1. Introduction Distillation, the most commonly used separation process for the liquid mixture, has been widely used in the chemical and allied industries due to its reliability in large-size column application and its maturity in engineering practice. Among the distillation equipments, the tray column is popularly employed in the industrial production for its simple structure and low cost of investment. However, the estimation of distillation tray ∗ Corresponding author. Tel.: +86 22 27404732; fax: +86 22 27404496.

E-mail address: [email protected] (X.G. Yuan). 0009-2509/$ - see front matter 䉷 2007 Published by Elsevier Ltd. doi:10.1016/j.ces.2006.12.021

efﬁciency, which might vary signiﬁcantly from one to another and is extremely inﬂuential to the technical–economical behaviors of a column, has long been relying on experience, and the design of distillation columns is essentially empirical in nature (Zuiderweg, 1982; Lockett, 1986). The lack of in-depth understanding of the processes occurring inside a distillation column is known to be the major barrier to the proper estimation and improvement of the column performance (AIChE, 1998). With the development of computer technology and the advancement in numerical methods, it becomes possible to investigate the transfer process numerically with the chemical engineering and cross-disciplinary theories. The numerical

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Z.M. Sun et al. / Chemical Engineering Science 62 (2007) 1839 – 1850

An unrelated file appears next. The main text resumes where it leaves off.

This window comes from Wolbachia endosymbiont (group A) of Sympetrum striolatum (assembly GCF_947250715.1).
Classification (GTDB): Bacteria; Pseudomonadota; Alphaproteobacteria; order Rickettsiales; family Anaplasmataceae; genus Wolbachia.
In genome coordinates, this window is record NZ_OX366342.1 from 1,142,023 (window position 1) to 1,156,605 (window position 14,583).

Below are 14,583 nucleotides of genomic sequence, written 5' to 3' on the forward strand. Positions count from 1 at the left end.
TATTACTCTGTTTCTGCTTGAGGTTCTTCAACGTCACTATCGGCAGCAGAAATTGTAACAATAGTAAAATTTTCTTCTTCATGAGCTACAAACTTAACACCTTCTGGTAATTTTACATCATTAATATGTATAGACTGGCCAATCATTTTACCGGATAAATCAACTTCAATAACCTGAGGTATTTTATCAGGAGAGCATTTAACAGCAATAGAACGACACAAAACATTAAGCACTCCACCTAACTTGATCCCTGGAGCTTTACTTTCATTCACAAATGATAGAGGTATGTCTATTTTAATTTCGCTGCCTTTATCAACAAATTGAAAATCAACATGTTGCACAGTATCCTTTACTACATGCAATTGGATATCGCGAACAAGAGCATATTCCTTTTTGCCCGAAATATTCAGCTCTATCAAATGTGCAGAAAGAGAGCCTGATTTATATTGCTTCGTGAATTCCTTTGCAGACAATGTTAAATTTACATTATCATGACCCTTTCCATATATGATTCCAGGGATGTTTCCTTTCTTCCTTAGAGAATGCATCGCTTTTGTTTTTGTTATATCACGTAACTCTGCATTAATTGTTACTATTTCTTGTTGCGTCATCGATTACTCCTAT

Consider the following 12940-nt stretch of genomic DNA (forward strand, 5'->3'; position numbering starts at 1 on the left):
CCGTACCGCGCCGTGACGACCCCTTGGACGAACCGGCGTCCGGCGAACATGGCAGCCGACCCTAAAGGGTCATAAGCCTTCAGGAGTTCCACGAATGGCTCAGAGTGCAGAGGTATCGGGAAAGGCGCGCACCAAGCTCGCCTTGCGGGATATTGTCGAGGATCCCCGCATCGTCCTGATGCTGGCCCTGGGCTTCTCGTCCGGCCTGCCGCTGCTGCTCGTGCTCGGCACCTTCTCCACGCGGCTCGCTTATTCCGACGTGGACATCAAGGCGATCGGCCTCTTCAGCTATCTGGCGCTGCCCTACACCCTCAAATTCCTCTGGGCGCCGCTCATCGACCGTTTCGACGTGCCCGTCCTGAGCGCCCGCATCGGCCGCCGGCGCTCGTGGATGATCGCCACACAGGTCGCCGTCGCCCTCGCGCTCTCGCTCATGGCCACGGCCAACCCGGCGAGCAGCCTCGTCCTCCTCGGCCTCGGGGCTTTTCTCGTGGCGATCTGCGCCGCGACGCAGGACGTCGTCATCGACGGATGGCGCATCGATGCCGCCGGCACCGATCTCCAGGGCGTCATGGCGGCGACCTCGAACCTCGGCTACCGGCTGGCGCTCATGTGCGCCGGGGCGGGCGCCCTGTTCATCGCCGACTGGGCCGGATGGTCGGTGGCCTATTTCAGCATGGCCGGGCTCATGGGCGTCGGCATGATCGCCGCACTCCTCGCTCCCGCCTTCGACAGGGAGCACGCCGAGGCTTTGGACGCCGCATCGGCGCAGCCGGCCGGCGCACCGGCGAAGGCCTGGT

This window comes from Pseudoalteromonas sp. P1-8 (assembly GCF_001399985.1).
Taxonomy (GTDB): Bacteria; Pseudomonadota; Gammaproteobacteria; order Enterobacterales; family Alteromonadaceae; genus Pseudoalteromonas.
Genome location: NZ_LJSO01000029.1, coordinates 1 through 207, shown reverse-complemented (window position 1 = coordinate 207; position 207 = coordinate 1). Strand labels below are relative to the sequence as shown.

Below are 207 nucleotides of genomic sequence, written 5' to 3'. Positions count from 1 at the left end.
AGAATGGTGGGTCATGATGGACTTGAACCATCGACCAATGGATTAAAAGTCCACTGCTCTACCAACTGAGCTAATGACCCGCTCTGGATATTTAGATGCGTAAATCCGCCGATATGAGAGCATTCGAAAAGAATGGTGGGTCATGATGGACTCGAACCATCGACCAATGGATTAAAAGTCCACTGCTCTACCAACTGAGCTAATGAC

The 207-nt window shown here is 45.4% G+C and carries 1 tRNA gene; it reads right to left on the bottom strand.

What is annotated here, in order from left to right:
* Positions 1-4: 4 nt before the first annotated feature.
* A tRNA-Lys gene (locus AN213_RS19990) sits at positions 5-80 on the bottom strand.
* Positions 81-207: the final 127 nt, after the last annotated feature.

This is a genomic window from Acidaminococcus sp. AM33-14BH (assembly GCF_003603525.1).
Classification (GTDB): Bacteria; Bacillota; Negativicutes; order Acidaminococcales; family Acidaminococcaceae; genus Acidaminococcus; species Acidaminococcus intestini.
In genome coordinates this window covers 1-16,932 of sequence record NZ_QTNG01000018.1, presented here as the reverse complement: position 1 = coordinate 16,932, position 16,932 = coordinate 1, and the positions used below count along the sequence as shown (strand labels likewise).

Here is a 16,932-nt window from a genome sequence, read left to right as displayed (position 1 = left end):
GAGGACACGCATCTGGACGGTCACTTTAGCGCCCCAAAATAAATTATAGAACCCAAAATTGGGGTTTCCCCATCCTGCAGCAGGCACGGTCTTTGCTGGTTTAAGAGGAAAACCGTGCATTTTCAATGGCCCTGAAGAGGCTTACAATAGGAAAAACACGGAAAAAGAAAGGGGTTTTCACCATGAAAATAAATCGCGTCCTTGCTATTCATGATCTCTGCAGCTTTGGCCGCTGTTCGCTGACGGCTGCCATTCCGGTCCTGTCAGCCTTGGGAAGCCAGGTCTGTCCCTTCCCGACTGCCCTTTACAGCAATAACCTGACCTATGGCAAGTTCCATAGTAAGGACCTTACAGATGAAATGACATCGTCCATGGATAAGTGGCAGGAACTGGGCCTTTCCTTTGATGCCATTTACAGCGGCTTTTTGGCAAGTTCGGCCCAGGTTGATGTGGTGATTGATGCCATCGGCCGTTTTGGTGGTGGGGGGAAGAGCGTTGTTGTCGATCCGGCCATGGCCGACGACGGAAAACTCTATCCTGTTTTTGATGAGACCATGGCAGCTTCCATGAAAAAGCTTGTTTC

approaches have many advantages, such as offering more indepth information than that upon experiments, shortening the cycles for process and equipment development by visualizing and comparing the results of virtual trials and modiﬁcations. The computational ﬂuid dynamics (CFD) has been used successfully in the ﬁeld of chemical engineering as a tool. In the simulation of distillation process and equipment, Yu (1992) and Zhang and Yu (1994) presented a two-dimensional CFD model for simulating the liquid phase ﬂow on a sieve tray, in which the k. equations were employed to achieve the closure of the equation system and a body force of vapor was included in the source term of the momentum equation to consider the interacting effect of vapor and liquid phases. On this basis, Liu et al. (2000) developed a model describing the liquid-phase ﬂow on a sieve tray with consideration of both the resistance and the bubbling effect generated by the uprising vapor. Later on, Wang et al. (2004) further developed a threedimensional model considering the effect of vapor by adding drag force, lift force, virtual mass force and body force in the model, and simulated a 1.2-m-diameter column with 10 sieve trays under total reﬂux. The CFD application to distillation was also made by Krishna et al. (1999) and van Baten and Krishna (2000). They used fully three-dimensional transient simulations to describe the hydrodynamics of trays, and gave liquid volume fraction, velocity distribution and clear liquid height for a rectangular tray and a circular tray, respectively, via a two-phase ﬂow transient model. Also, Fischer and Quarini (1998) proposed a three-dimensional heterogeneous model for simulating tray hydraulics. Mehta et al. (1998) and Gesit et al. (2003) predicted liquid velocity distribution, clear liquid height, froth height, and liquid volume fraction on trays using CFD techniques. The idea of using CFD to incorporating the prediction on tray efﬁciency relies on the fact that the hydrodynamics is an essential inﬂuential factor for mass transfer in both interfacial and bulk diffusions, which could be understood by the effect of velocity distribution on concentration proﬁle. This in fact opens an issue on the computation for mass transfer prediction based on the ﬂuid dynamics computation. The key problem of this approach is the closure of the differential mass transfer equation, as two unknown variables, the concentration and the turbulent mass transfer diffusivity, being involved in one equation. The turbulent mass transfer diffusivity depends not only on the ﬂuid dynamic properties (e.g. turbulence viscosity of the ﬂuid) but also on the ﬂuctuation of concentration in turbulent ﬂow. Liu (2003) proposed a twoequation model with a concentration variance c2 equation and its dissipation rate c equation as a measure to the closure of the differential mass transfer equation. Liu’s computational mass transfer (CMT) model has been applied successfully to predict the turbulent mass transfer diffusivity and efﬁciency of a commercial scaled distillation column by Sun et al. (2005). However, Liu’s model is of prototype as its initial form is complicated and the computation is tedious. In the present paper, the c2 .c model is simpliﬁed and the model constants are ascertained. At the same time, the CFD equation is modiﬁed in describing the interaction between the vapor and liquid phases